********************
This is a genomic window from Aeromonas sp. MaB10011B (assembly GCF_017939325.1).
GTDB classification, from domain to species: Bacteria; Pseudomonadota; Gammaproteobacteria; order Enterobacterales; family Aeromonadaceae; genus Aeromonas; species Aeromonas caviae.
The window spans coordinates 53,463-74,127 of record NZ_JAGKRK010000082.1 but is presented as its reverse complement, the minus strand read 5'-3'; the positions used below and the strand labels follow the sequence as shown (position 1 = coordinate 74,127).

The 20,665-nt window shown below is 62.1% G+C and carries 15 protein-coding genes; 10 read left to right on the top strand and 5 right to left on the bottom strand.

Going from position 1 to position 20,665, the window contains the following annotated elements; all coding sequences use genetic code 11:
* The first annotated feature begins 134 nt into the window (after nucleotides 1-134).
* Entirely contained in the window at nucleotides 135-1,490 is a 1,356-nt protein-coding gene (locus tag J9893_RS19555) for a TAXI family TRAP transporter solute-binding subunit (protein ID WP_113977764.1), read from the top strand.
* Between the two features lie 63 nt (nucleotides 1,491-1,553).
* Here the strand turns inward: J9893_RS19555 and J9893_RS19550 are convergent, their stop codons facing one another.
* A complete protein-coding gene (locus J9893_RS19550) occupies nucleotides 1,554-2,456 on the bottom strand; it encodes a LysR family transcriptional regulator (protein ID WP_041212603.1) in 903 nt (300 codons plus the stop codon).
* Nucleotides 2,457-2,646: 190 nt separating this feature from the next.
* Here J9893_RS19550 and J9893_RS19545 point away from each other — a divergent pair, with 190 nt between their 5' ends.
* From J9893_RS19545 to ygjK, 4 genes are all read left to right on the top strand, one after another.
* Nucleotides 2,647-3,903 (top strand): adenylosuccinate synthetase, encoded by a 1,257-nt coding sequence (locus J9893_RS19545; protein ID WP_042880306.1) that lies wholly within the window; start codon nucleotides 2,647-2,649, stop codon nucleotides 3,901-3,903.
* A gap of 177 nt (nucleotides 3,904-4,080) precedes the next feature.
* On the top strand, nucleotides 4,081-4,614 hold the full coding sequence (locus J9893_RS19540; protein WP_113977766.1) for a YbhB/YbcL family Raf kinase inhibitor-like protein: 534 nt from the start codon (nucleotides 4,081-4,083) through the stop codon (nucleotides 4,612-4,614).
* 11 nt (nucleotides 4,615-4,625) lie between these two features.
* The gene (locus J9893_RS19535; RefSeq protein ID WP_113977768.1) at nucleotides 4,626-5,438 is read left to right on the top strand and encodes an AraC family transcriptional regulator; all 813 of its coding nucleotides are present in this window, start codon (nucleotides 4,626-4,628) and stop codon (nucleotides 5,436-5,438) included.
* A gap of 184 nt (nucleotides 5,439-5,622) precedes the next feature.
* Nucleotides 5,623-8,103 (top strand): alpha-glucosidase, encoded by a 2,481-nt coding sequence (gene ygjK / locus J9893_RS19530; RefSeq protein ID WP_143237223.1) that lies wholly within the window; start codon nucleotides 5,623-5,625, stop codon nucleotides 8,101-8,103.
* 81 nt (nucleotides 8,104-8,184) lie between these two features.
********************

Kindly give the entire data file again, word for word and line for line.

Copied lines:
This is a genomic window from Aeromonas sp. MaB10011B (assembly GCF_017939325.1).
GTDB classification, from domain to species: Bacteria; Pseudomonadota; Gammaproteobacteria; order Enterobacterales; family Aeromonadaceae; genus Aeromonas; species Aeromonas caviae.
The window spans coordinates 53,463-74,127 of record NZ_JAGKRK010000082.1 but is presented as its reverse complement, the minus strand read 5'-3'; the positions used below and the strand labels follow the sequence as shown (position 1 = coordinate 74,127).

The 20,665-nt window shown below is 62.1% G+C and carries 15 protein-coding genes; 10 read left to right on the top strand and 5 right to left on the bottom strand.

Going from position 1 to position 20,665, the window contains the following annotated elements; all coding sequences use genetic code 11:
* The first annotated feature begins 134 nt into the window (after nucleotides 1-134).
* Entirely contained in the window at nucleotides 135-1,490 is a 1,356-nt protein-coding gene (locus tag J9893_RS19555) for a TAXI family TRAP transporter solute-binding subunit (protein ID WP_113977764.1), read from the top strand.
* Between the two features lie 63 nt (nucleotides 1,491-1,553).
* Here the strand turns inward: J9893_RS19555 and J9893_RS19550 are convergent, their stop codons facing one another.
* A complete protein-coding gene (locus J9893_RS19550) occupies nucleotides 1,554-2,456 on the bottom strand; it encodes a LysR family transcriptional regulator (protein ID WP_041212603.1) in 903 nt (300 codons plus the stop codon).
* Nucleotides 2,457-2,646: 190 nt separating this feature from the next.
* Here J9893_RS19550 and J9893_RS19545 point away from each other — a divergent pair, with 190 nt between their 5' ends.
* From J9893_RS19545 to ygjK, 4 genes are all read left to right on the top strand, one after another.
* Nucleotides 2,647-3,903 (top strand): adenylosuccinate synthetase, encoded by a 1,257-nt coding sequence (locus J9893_RS19545; protein ID WP_042880306.1) that lies wholly within the window; start codon nucleotides 2,647-2,649, stop codon nucleotides 3,901-3,903.
* A gap of 177 nt (nucleotides 3,904-4,080) precedes the next feature.
* On the top strand, nucleotides 4,081-4,614 hold the full coding sequence (locus J9893_RS19540; protein WP_113977766.1) for a YbhB/YbcL family Raf kinase inhibitor-like protein: 534 nt from the start codon (nucleotides 4,081-4,083) through the stop codon (nucleotides 4,612-4,614).
* 11 nt (nucleotides 4,615-4,625) lie between these two features.
* The gene (locus J9893_RS19535; RefSeq protein ID WP_113977768.1) at nucleotides 4,626-5,438 is read left to right on the top strand and encodes an AraC family transcriptional regulator; all 813 of its coding nucleotides are present in this window, start codon (nucleotides 4,626-4,628) and stop codon (nucleotides 5,436-5,438) included.
* A gap of 184 nt (nucleotides 5,439-5,622) precedes the next feature.
* Nucleotides 5,623-8,103 (top strand): alpha-glucosidase, encoded by a 2,481-nt coding sequence (gene ygjK / locus J9893_RS19530; RefSeq protein ID WP_143237223.1) that lies wholly within the window; start codon nucleotides 5,623-5,625, stop codon nucleotides 8,101-8,103.
* 81 nt (nucleotides 8,104-8,184) lie between these two features.